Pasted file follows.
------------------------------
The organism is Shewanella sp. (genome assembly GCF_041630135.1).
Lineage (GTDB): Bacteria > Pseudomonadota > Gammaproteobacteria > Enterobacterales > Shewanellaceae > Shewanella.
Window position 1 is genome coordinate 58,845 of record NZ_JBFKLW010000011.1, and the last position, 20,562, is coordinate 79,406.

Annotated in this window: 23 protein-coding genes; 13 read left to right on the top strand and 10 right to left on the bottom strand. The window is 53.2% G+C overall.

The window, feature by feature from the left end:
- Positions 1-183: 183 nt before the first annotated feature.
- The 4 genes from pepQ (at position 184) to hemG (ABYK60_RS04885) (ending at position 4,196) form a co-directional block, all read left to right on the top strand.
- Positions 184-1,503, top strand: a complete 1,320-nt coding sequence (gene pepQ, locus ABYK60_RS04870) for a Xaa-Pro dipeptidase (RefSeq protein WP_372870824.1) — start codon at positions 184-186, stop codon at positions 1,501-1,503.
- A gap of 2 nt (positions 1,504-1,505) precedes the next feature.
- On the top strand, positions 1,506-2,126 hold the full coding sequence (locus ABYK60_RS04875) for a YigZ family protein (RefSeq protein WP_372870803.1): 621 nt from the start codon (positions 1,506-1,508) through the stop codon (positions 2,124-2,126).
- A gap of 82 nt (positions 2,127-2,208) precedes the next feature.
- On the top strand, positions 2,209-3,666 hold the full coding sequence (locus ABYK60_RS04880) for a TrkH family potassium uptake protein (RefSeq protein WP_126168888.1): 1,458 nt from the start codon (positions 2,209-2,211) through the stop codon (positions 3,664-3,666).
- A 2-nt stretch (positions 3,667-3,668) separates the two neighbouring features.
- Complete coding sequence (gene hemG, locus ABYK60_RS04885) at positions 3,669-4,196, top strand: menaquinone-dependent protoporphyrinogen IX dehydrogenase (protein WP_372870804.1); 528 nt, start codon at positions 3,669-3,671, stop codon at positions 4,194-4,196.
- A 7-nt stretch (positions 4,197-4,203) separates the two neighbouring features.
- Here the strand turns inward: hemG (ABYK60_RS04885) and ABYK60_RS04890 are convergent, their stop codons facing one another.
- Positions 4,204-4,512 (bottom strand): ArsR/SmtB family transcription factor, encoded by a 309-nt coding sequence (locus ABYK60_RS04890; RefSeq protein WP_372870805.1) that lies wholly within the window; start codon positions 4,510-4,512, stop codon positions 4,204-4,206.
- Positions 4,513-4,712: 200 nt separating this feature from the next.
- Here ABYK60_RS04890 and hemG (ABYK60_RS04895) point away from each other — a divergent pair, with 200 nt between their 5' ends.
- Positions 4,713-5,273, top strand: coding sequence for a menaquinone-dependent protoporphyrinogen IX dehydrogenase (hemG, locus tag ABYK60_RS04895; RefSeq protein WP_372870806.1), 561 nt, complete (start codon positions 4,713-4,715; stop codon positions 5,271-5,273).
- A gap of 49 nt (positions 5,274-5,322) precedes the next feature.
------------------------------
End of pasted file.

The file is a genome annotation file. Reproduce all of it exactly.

The organism is Shewanella sp. (genome assembly GCF_041630135.1).
Lineage (GTDB): Bacteria > Pseudomonadota > Gammaproteobacteria > Enterobacterales > Shewanellaceae > Shewanella.
Window position 1 is genome coordinate 58,845 of record NZ_JBFKLW010000011.1, and the last position, 20,562, is coordinate 79,406.

Annotated in this window: 23 protein-coding genes; 13 read left to right on the top strand and 10 right to left on the bottom strand. The window is 53.2% G+C overall.

The window, feature by feature from the left end:
- Positions 1-183: 183 nt before the first annotated feature.
- The 4 genes from pepQ (at position 184) to hemG (ABYK60_RS04885) (ending at position 4,196) form a co-directional block, all read left to right on the top strand.
- Positions 184-1,503, top strand: a complete 1,320-nt coding sequence (gene pepQ, locus ABYK60_RS04870) for a Xaa-Pro dipeptidase (RefSeq protein WP_372870824.1) — start codon at positions 184-186, stop codon at positions 1,501-1,503.
- A gap of 2 nt (positions 1,504-1,505) precedes the next feature.
- On the top strand, positions 1,506-2,126 hold the full coding sequence (locus ABYK60_RS04875) for a YigZ family protein (RefSeq protein WP_372870803.1): 621 nt from the start codon (positions 1,506-1,508) through the stop codon (positions 2,124-2,126).
- A gap of 82 nt (positions 2,127-2,208) precedes the next feature.
- On the top strand, positions 2,209-3,666 hold the full coding sequence (locus ABYK60_RS04880) for a TrkH family potassium uptake protein (RefSeq protein WP_126168888.1): 1,458 nt from the start codon (positions 2,209-2,211) through the stop codon (positions 3,664-3,666).
- A 2-nt stretch (positions 3,667-3,668) separates the two neighbouring features.
- Complete coding sequence (gene hemG, locus ABYK60_RS04885) at positions 3,669-4,196, top strand: menaquinone-dependent protoporphyrinogen IX dehydrogenase (protein WP_372870804.1); 528 nt, start codon at positions 3,669-3,671, stop codon at positions 4,194-4,196.
- A 7-nt stretch (positions 4,197-4,203) separates the two neighbouring features.
- Here the strand turns inward: hemG (ABYK60_RS04885) and ABYK60_RS04890 are convergent, their stop codons facing one another.
- Positions 4,204-4,512 (bottom strand): ArsR/SmtB family transcription factor, encoded by a 309-nt coding sequence (locus ABYK60_RS04890; RefSeq protein WP_372870805.1) that lies wholly within the window; start codon positions 4,510-4,512, stop codon positions 4,204-4,206.
- Positions 4,513-4,712: 200 nt separating this feature from the next.
- Here ABYK60_RS04890 and hemG (ABYK60_RS04895) point away from each other — a divergent pair, with 200 nt between their 5' ends.
- Positions 4,713-5,273, top strand: coding sequence for a menaquinone-dependent protoporphyrinogen IX dehydrogenase (hemG, locus tag ABYK60_RS04895; RefSeq protein WP_372870806.1), 561 nt, complete (start codon positions 4,713-4,715; stop codon positions 5,271-5,273).
- A gap of 49 nt (positions 5,274-5,322) precedes the next feature.